Argentina will layout “guideposts” this week for a restructuring of its nearly US$70 billion in foreign debt, but the country is not yet ready to make a formal proposal to creditors, according to political sources in Buenos Aires.
The government of president Alberto Fernandez had initially set the end of March as a deadline for reaching a deal with bondholders but has faced delays in the process, many due to the coronavirus pandemic that has hammered global economies and shut down borders.
Argentina is facing a race to revamp its debts with private creditors and major backers including the International Monetary Fund and stave off a default, which could cut off its access to global markets even as it battles recession and inflation.
Allegedly despite the situation, Argentina intends to make a US$ 225 million interest payment due on Tuesday while trying to keep creditors at ease.
The action lines to be unveiled early this week, will add detail to the macroeconomic roadmap the government presented earlier this month, and supposedly give principles for a sustainable debt restructuring “without it laying out an offer.”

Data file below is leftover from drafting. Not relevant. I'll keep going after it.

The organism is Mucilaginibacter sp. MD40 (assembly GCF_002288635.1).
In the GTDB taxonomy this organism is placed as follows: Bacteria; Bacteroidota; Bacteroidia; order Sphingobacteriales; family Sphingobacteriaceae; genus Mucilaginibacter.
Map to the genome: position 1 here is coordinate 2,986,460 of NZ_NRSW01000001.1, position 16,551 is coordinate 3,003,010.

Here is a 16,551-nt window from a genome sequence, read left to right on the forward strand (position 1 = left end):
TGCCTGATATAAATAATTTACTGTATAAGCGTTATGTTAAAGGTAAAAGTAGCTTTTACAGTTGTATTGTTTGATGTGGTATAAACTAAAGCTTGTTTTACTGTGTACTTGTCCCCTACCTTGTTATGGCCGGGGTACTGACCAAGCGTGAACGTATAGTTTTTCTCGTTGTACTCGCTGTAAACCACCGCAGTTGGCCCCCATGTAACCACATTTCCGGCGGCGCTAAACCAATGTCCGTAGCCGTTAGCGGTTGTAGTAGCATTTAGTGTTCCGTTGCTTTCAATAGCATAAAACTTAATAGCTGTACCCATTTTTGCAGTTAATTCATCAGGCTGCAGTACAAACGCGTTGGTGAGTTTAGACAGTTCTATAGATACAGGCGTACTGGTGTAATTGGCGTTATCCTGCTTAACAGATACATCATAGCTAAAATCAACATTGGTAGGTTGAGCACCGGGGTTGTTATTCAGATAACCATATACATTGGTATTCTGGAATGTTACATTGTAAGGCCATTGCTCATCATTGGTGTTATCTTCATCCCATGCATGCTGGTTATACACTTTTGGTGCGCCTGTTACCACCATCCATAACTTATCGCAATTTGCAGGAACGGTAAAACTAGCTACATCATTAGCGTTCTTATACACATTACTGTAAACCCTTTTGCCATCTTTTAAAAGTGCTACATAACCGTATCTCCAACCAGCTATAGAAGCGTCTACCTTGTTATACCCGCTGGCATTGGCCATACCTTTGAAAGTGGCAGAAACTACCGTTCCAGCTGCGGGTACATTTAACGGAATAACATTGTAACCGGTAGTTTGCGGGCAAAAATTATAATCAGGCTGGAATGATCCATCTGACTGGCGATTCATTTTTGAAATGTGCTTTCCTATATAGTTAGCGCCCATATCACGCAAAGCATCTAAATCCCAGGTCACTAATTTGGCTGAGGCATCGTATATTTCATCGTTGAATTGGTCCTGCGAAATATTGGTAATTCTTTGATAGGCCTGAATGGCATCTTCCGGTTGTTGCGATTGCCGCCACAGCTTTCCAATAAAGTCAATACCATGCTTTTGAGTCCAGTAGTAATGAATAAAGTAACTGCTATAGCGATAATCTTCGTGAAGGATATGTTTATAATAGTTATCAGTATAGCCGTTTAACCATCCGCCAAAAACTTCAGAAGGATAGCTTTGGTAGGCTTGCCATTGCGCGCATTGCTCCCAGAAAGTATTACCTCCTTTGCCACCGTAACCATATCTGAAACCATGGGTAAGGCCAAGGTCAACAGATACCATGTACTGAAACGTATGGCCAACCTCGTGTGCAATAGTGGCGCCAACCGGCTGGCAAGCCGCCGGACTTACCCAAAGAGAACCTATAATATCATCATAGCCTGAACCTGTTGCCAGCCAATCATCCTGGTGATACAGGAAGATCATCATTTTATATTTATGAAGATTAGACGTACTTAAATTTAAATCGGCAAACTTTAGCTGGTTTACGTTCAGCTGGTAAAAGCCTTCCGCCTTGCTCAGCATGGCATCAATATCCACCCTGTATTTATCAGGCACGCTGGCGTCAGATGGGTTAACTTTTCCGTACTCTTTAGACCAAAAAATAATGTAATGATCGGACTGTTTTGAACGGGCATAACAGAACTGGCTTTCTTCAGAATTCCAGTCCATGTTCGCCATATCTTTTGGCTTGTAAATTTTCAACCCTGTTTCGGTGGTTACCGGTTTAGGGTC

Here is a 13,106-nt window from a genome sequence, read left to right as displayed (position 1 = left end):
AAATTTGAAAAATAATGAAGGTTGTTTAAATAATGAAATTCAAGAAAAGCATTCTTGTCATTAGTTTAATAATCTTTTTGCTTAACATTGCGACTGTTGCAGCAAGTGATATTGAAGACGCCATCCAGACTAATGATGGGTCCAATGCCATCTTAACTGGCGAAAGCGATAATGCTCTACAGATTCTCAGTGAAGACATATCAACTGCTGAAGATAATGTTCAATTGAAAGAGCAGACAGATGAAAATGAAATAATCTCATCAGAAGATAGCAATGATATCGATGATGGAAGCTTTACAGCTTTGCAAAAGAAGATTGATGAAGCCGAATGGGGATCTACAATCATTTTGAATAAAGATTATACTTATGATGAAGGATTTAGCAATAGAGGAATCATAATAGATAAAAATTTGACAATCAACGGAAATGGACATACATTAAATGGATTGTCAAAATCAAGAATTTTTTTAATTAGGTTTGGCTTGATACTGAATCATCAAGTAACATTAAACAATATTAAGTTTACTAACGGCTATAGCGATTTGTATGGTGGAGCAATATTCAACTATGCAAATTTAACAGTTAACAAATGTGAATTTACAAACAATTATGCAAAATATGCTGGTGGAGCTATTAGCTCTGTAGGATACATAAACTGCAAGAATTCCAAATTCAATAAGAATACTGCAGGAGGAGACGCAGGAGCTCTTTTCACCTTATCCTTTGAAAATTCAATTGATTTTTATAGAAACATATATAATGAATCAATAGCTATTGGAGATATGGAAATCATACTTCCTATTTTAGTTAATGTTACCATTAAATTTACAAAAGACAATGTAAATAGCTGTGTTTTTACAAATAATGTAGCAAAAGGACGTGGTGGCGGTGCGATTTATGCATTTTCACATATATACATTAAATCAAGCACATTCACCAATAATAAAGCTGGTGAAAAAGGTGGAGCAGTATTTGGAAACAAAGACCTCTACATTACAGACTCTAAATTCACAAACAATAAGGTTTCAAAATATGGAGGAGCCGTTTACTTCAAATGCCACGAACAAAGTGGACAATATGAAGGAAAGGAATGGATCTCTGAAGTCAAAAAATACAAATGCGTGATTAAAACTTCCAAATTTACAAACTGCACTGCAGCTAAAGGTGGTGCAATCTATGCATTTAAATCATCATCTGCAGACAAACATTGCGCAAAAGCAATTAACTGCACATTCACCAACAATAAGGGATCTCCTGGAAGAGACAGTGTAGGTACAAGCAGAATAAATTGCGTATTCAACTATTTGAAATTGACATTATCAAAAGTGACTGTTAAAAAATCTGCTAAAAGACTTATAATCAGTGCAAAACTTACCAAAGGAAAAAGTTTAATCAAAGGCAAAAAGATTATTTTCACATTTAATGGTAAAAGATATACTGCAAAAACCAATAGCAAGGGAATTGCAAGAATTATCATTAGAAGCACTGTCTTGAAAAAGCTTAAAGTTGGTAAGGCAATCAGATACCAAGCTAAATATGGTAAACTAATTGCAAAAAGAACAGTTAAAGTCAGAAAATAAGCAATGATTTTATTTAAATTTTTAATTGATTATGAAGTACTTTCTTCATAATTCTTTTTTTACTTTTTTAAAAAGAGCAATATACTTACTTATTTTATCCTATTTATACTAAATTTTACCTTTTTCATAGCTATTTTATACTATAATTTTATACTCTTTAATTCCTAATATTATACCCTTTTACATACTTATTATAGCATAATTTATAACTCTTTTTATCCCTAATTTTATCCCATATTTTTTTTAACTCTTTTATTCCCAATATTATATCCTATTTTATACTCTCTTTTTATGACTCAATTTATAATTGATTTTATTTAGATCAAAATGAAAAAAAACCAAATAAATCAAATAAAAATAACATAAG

Sustainable is a crucial word in the talks since it was the IMF that described the Argentine debt as non sustainable, meaning private bondholders will have to accept some haircut or extension in time of the credits Argentina must reimburse.
Argentina had initially intended to launch an offer for creditors by mid-March and strike a deal by the month’s end. It has been hurt the pandemic, however, which has seen it forced to cancel road-shows and hold digital meetings with creditors.
Argentina’s Economy Minister Martin Guzman has said that under realistic fiscal and growth forecasts Argentina cannot service its current debt loads and needs substantial relief from its global creditors. Guzmán informed the Argentine congress that it will be at least until 2023, when sufficient surplus will be generated to face debt payments.